Leisure, which is further delineated into the following subcategories: a. Quiet recreation b. Active recreation c. The next step of the assessment involves the identification of the 5 most important problems, which are then rated relative to performance and satisfaction and are scored along a scale of 1 to 10 with 1 not being able to do the activity and 10 being able to do the activity extremely well, which is then calculated as a total score i.

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Fees You can ask your health care provider about how the COPM will be included within your fees for ongoing assessment and intervention. Check with your health care provider if you are eligible for funding to assist with the assessment and intervention fees. People with disability living in Australia may also be eligible for a health care rebate through Medicare or funding from the National Disability Insurance Scheme. Formal resources are available outlining the instructions for using and scoring the assessment.

To administer the assessment, health professionals need to complete self-paced and guided training which is available in hard-copy includes a training DVD or through an online training module on the comprehensive COPM website. Cost The assessment itself is available in paper and pen form, as a digital pdf or through the COPM Web App for tablet, computer or smartphone.

Descriptions of the assessment, training options, practical examples for using it and the evidence base for COPM can also be found on the website.

Different versions, including translations, can be purchased there. Method The client rates the importance of the activities which are selected in the interview with the health professional and prioritises up to five to focus on during intervention. Each of the five priority areas the client has chosen to focus on are rated using point scales on two domains: Performance — clients and family rate how well they can complete the activity Satisfaction with Performance — clients and family rate how satisfied they are with their current ability to complete the activity.

The average of the scores for both Performance and the Satisfaction domains before and after the intervention are compared to see what progress has been made and whether the intervention needs to be adjusted.

Things to note The COPM was developed to be used by occupational therapists to guide a client-centred approach to measuring the outcomes of therapy and interventions. It has also been adopted by other health professionals and health care and rehabilitation teams to guide client-centred, individualised care. It is one of the most commonly used measures in paediatric rehabilitation, reflecting its usefulness in clinical practice and research, and user confidence in its psychometric properties 2.

Psychometric properties reviewed Validity — the COPM has good to excellent internal consistency of both Performance and Satisfaction scales in children with cerebral palsy i. This is evidence of item cohesiveness and, thus, construct validity 3. Further evidence for construct validity is demonstrated by overlap of items identified on the COPM with items on the Pediatric Evaluation of Disability Inventory and quality-of-life measures 4. The COPM was found to have a significant overlap with problems identified by an open-ended-question interview - which is evidence for criterion validity 4.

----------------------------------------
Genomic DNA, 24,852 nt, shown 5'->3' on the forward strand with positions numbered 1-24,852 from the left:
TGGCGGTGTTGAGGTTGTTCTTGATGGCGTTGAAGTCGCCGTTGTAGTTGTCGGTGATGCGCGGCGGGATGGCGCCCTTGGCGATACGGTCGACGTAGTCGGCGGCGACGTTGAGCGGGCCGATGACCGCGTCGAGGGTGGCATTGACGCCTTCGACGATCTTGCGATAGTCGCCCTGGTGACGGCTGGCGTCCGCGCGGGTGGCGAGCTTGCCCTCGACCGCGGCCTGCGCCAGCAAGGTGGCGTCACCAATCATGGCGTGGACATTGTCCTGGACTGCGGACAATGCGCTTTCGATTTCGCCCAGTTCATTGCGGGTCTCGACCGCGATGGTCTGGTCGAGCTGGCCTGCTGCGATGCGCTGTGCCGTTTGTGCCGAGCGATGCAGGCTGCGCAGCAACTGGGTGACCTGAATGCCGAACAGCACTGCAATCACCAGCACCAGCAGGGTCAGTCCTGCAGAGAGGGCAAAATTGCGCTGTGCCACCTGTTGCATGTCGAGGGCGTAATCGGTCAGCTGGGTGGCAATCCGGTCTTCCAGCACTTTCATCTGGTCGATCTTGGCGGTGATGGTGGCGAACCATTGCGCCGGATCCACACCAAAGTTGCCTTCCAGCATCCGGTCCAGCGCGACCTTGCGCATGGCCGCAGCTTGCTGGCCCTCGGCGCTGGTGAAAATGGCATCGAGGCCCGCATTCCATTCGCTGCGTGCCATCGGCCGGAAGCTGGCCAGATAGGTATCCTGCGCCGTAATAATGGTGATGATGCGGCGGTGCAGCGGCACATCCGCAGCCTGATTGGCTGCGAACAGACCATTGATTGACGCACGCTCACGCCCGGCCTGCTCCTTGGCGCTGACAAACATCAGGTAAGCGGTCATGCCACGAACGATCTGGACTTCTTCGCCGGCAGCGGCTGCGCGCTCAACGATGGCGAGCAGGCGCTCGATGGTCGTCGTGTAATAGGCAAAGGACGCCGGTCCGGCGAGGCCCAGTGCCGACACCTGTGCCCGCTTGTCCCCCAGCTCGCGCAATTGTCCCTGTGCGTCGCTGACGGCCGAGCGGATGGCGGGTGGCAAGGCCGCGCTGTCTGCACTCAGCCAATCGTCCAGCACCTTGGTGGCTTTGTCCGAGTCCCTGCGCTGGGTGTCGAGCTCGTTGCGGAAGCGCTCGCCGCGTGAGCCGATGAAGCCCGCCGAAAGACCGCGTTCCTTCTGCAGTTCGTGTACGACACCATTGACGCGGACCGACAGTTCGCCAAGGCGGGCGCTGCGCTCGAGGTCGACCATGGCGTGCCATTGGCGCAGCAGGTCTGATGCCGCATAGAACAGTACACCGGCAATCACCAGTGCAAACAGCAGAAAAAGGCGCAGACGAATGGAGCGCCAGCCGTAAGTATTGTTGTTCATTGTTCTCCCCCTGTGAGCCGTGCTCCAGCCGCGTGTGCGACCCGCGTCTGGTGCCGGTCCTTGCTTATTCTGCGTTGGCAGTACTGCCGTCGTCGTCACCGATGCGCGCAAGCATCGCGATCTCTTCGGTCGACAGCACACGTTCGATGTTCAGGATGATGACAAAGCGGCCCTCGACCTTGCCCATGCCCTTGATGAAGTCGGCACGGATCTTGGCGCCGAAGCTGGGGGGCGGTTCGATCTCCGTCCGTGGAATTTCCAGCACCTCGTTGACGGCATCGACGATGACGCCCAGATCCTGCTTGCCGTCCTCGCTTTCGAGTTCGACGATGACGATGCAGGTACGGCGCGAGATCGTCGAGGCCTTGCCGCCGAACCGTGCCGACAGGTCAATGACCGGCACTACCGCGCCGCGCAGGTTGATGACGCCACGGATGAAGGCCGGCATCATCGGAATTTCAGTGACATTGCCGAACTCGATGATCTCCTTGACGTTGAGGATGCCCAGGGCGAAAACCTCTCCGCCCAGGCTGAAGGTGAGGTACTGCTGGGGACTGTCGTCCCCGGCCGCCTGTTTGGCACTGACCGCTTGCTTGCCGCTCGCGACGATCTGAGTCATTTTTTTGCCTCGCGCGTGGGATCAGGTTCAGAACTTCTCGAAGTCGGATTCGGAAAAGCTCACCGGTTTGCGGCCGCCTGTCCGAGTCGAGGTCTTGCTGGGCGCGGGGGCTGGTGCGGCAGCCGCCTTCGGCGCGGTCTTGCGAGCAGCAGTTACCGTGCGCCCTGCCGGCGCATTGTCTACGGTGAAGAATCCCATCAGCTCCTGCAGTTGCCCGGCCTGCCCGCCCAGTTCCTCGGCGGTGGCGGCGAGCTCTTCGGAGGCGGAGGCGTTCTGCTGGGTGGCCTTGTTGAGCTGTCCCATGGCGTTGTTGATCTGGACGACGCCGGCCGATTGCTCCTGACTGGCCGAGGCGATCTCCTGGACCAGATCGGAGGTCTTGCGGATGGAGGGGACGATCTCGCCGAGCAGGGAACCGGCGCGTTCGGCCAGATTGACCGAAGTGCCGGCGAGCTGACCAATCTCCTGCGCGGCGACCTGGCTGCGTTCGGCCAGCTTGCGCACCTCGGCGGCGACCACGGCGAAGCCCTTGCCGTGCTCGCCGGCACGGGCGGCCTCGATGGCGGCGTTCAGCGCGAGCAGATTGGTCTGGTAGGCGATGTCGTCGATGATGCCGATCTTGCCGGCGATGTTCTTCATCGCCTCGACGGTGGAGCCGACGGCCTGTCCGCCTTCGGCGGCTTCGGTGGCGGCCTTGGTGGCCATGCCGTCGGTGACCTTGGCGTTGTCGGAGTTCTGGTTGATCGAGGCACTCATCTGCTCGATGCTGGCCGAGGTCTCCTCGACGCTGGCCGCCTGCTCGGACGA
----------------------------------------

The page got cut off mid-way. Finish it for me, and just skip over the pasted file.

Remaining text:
Reliability — Inter-rater agreement has been examined by comparing numbers of items and the mean scores of items that were prioritised in both of two administrations of the COPM, one week apart 4. Although there are no published reports of test-retest reliability of the COPM used with children, the COPM has strong test-retest reliability when used with adult client groups 5.

Responsiveness — has been established by demonstrating that the magnitude of effect in experimentally proven interventions in randomised trials is substantially larger than the effect size in the comparison, control groups e. An increase of 2 points on the scale is considered to represent a clinically important change 7. NOTE: Assessments should have strong psychometric properties. These properties refer mainly to i validity — whether the tool measures what it is meant to measure, ii reliability — whether the results of the tool are stable under different conditions and, for tools which measure outcome iii responsiveness — whether the test is responsive to change.

The Canadian Occupational Performance Measure website. Paediatric application of individualised client-centred outcome measures: A literature review. British Journal of Occupational Therapy, 71 7 , See abstract Cusick, A. Adapting the Canadian Occupational Performance Measure for use in a paediatric clinical trial. Disability and Rehabilitation, 29 10 , See abstract Verkerk, G. The reproducibility and validity of the Canadian Occupational Performance Measure in parents of children with disabilities.

Clinical Rehabilitation, 20 11 , See abstract Carswell, A. Canadian Journal of Occupational Therapy, 71 4 , See abstract.


Canadian Occupational Performance Measure (COPM)



Canadian Occupational Performance Measure




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